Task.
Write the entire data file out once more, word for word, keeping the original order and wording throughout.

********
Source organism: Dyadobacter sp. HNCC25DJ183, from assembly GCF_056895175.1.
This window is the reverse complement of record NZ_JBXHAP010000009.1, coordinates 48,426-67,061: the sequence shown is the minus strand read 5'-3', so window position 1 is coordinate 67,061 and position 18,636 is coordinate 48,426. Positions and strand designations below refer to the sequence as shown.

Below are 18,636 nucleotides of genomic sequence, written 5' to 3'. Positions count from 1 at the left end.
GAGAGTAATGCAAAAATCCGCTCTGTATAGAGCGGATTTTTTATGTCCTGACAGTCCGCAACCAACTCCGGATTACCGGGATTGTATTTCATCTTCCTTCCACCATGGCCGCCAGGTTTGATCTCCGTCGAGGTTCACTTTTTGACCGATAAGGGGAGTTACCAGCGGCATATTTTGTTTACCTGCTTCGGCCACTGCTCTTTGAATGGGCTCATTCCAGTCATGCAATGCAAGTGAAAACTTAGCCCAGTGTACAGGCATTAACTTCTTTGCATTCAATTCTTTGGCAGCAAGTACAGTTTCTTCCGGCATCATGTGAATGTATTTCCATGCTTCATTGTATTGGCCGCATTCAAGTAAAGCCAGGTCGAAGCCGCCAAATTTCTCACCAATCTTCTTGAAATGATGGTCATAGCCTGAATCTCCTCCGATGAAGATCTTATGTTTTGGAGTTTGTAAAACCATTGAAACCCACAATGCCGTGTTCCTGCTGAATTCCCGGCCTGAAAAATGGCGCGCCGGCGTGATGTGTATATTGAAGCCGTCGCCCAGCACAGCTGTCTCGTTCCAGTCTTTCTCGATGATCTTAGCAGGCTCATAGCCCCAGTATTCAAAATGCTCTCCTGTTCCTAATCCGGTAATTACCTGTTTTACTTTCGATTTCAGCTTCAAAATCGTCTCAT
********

Source organism: Dyadobacter sp. HNCC25DJ183, from assembly GCF_056895175.1.
This window is the reverse complement of record NZ_JBXHAP010000009.1, coordinates 48,426-67,061: the sequence shown is the minus strand read 5'-3', so window position 1 is coordinate 67,061 and position 18,636 is coordinate 48,426. Positions and strand designations below refer to the sequence as shown.

Below are 18,636 nucleotides of genomic sequence, written 5' to 3'. Positions count from 1 at the left end.
GAGAGTAATGCAAAAATCCGCTCTGTATAGAGCGGATTTTTTATGTCCTGACAGTCCGCAACCAACTCCGGATTACCGGGATTGTATTTCATCTTCCTTCCACCATGGCCGCCAGGTTTGATCTCCGTCGAGGTTCACTTTTTGACCGATAAGGGGAGTTACCAGCGGCATATTTTGTTTACCTGCTTCGGCCACTGCTCTTTGAATGGGCTCATTCCAGTCATGCAATGCAAGTGAAAACTTAGCCCAGTGTACAGGCATTAACTTCTTTGCATTCAATTCTTTGGCAGCAAGTACAGTTTCTTCCGGCATCATGTGAATGTATTTCCATGCTTCATTGTATTGGCCGCATTCAAGTAAAGCCAGGTCGAAGCCGCCAAATTTCTCACCAATCTTCTTGAAATGATGGTCATAGCCTGAATCTCCTCCGATGAAGATCTTATGTTTTGGAGTTTGTAAAACCATTGAAACCCACAATGCCGTGTTCCTGCTGAATTCCCGGCCTGAAAAATGGCGCGCCGGCGTGATGTGTATATTGAAGCCGTCGCCCAGCACAGCTGTCTCGTTCCAGTCTTTCTCGATGATCTTAGCAGGCTCATAGCCCCAGTATTCAAAATGCTCTCCTGTTCCTAATCCGGTAATTACCTGTTTTACTTTCGATTTCAGCTTCAAAATCGTCTCAT